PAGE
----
LISBON LION Jim Craig didn’t exactly hit the headlines when he made his first-team debut for Celtic FIFTY-EIGHT years ago.
The cultured right-back got the nod from Jock Stein to play in the second leg of the European Cup-Winners’ Cup-tie against Dutch club Go Ahead Deventer on October 7 1965.
The Hoops had won the first leg 6-0 in the Netherlands in which top-side regular Ian Young had occupied the No.2 berth.
Craig, now a sprightly 80, told author Alex Gordon for his book, ‘Celtic: The Awakening‘: “I still chuckle when I look back at the day I made my first appearance.
“I remember it well. Big Jock, as thoughtful as ever, had a habit of selecting games in which younger players could get a chance without too much pressure on them and he chose well in this one with Celtic six goals ahead.
PRIZE GUY…Jim Craig played his role in Celtic’s silverware success in the sixties.
“The evening before the home tie, I was told I would be playing. I was twenty-two-years-old at the time and still doing my dentistry studies while playing part-time. Excited? You can bet on it. I will always remember waiting for a bus, the No.62 to Auchenshuggle, in Argyle Street along with a bunch of Celtic supporters to take me to the east end of Glasgow.
“I was sitting among these guys and they were talking about who might be playing for Celtic that night. No-one took a blind bit of notice of me. I was totally unknown. I felt like telling them I would be turning out at right-back for their favourite team, but they probably wouldn’t have believed me.
“A Celtic player on a bus? Just an hour or so away from kick-off? Don’t be daft! However, I did indeed make my first appearance in those famous hoops and a single goal from Joe McBride gave us a rather emphatic 7-0 aggregate triumph. I would like to say I played my part in that victory!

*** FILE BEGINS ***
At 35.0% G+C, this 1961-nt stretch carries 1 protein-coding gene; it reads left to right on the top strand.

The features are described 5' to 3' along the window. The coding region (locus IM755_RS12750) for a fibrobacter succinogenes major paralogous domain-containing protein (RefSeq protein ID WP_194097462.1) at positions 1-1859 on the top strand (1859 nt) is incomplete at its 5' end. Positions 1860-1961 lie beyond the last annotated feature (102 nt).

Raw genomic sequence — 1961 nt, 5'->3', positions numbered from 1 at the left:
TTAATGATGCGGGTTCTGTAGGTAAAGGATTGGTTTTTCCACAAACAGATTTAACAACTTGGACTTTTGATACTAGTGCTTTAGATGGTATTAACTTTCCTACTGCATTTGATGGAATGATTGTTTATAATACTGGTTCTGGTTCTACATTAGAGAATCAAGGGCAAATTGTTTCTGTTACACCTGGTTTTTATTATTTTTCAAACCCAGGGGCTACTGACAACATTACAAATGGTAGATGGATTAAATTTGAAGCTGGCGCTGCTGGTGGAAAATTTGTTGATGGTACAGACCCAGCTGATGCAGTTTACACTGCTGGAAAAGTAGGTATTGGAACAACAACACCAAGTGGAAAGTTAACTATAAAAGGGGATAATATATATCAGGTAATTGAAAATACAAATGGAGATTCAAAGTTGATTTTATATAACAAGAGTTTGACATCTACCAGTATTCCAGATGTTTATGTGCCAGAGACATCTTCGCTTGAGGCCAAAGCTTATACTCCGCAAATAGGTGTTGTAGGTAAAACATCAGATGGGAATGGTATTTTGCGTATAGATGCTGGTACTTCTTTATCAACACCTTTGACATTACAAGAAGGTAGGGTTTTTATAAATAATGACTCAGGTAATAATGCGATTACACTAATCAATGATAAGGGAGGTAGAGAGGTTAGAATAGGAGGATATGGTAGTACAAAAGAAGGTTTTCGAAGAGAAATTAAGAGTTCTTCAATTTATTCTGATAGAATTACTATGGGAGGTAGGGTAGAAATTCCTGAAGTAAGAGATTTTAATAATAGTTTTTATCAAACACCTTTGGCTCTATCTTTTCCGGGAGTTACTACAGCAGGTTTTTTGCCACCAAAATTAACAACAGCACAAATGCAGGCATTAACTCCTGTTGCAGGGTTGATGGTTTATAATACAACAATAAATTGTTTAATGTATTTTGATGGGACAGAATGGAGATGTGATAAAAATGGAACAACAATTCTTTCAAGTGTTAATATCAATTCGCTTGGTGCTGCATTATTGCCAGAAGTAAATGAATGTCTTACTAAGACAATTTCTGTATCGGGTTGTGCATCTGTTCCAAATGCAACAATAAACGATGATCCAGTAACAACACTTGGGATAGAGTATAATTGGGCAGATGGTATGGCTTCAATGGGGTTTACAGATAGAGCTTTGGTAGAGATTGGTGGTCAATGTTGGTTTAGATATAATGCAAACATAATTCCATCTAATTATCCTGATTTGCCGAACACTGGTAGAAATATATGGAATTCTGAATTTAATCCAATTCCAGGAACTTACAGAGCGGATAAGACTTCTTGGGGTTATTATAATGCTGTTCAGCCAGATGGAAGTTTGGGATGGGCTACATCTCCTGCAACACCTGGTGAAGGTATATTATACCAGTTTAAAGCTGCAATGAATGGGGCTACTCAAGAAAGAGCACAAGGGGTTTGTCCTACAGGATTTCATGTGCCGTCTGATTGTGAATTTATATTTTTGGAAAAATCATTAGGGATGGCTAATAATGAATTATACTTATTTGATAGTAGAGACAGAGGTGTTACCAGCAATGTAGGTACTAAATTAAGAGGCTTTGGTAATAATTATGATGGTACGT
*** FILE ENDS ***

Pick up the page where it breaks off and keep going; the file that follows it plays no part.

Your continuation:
“I must have impressed Big Jock – I was promptly put back in the reserves with Ian Young returning for the next game, a 5-2 win over Hearts.”
CAESAR AND CAIRNEY…Billy McNeill and Jim Craig, nicknamed Cairney after a character in a popular TV show ‘This Man Craig’, with the European Cup at a Celtic Park reunion.
Craig, though, would play a significant role on the afternoon Celtic won the title against Motherwell at Fir Park on Saturday May 7 1966, their first championship success since 1954.
Setting the scene, Gordon wrote: “Bobby Lennox and Jimmy Johnstone, massive friends off the field, shared the goals in a 2-0 victory over Morton at Cappielow and the pair staged an action replay the following Wednesday in a 2-1 win against Dunfermline at home. On the same evening in Glasgow, Rangers wound up their league season with a 4-0 triumph over Clyde, their seventh league victory on the trot.
“They had racked up fifty-five points, the same total as Celtic who would play their last league game against Motherwell. Jock Stein’s men were already as good as champions. They had netted 105 goals and conceded thirty against Rangers’ 91 for and twenty-nine against. It would have taken the most unbelievable, unthinkable nosedive in Celtic’s history to allow the Ibrox men to claim the crown. It didn’t happen.
THE WAIT IS OVER…Bobby Lennox turns in Jim Craig’s right-wing cross to secure the team’s first title win in 12 years.
FLAG HAPPY…Jim Craig (extreme right) looks on as goalkeeper Ronnie Simpson is carried shoulder high by Bobby Murdoch and Billy McNeill at Fir Park on the memorable afternoon of May 7 1966.
“Bobby Lennox turned in a right-wing cross from Jim Craig in the last minute past Peter McCloy, who would later sign for Rangers, for the only goal of the game. After an absence of twelve years, the flag was heading back to the east end of Glasgow.”
Craig, who made 254 appearances for the Hoops, recalled: “Like Big Tommy Gemmell on the other flank, I loved to get forward. He took most of the headlines, of course, because of his thunderous shooting power and his spectacular goals, but I would like to think I contributed to the cause, as well.
“The Motherwell game was a case in point. We knew the league was in the bag and there was only a minute to go, but I still wanted to get down the wing and keep the pressure on our opponents.
“When I got forward late on, I looked up and there was Bobby Lennox, as usual, in a great position. His speed of thought kept pace with his legs and he was unmarked at the near post.
“I knocked it across and he got in before the Motherwell defence knew what was going on. He only had to touch it into the net from about two yards. Bobby was deadly from that range!”